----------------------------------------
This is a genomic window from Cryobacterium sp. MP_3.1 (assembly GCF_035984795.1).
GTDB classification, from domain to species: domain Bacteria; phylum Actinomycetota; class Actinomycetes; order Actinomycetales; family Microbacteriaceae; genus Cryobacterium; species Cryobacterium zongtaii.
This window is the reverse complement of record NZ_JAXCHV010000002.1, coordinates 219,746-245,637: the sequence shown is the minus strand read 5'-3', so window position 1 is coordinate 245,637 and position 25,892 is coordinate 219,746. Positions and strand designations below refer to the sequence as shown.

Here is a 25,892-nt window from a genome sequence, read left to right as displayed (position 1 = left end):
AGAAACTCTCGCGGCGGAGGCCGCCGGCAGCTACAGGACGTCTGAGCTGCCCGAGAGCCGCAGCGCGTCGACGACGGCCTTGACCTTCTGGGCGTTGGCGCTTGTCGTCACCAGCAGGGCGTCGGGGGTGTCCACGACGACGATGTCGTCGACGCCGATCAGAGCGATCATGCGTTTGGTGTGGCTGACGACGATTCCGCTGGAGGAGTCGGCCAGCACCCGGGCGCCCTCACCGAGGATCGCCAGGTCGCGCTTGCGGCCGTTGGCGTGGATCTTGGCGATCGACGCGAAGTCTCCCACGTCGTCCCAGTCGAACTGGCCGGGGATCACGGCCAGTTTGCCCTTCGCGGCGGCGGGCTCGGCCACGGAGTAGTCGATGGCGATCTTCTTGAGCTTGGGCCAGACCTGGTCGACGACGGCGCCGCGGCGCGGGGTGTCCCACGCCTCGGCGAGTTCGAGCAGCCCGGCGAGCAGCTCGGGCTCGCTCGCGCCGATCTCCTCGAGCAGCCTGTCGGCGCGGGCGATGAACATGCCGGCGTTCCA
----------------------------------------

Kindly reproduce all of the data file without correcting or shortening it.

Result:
This is a genomic window from Cryobacterium sp. MP_3.1 (assembly GCF_035984795.1).
GTDB classification, from domain to species: domain Bacteria; phylum Actinomycetota; class Actinomycetes; order Actinomycetales; family Microbacteriaceae; genus Cryobacterium; species Cryobacterium zongtaii.
This window is the reverse complement of record NZ_JAXCHV010000002.1, coordinates 219,746-245,637: the sequence shown is the minus strand read 5'-3', so window position 1 is coordinate 245,637 and position 25,892 is coordinate 219,746. Positions and strand designations below refer to the sequence as shown.

Here is a 25,892-nt window from a genome sequence, read left to right as displayed (position 1 = left end):
AGAAACTCTCGCGGCGGAGGCCGCCGGCAGCTACAGGACGTCTGAGCTGCCCGAGAGCCGCAGCGCGTCGACGACGGCCTTGACCTTCTGGGCGTTGGCGCTTGTCGTCACCAGCAGGGCGTCGGGGGTGTCCACGACGACGATGTCGTCGACGCCGATCAGAGCGATCATGCGTTTGGTGTGGCTGACGACGATTCCGCTGGAGGAGTCGGCCAGCACCCGGGCGCCCTCACCGAGGATCGCCAGGTCGCGCTTGCGGCCGTTGGCGTGGATCTTGGCGATCGACGCGAAGTCTCCCACGTCGTCCCAGTCGAACTGGCCGGGGATCACGGCCAGTTTGCCCTTCGCGGCGGCGGGCTCGGCCACGGAGTAGTCGATGGCGATCTTCTTGAGCTTGGGCCAGACCTGGTCGACGACGGCGCCGCGGCGCGGGGTGTCCCACGCCTCGGCGAGTTCGAGCAGCCCGGCGAGCAGCTCGGGCTCGCTCGCGCCGATCTCCTCGAGCAGCCTGTCGGCGCGGGCGATGAACATGCCGGCGTTCCA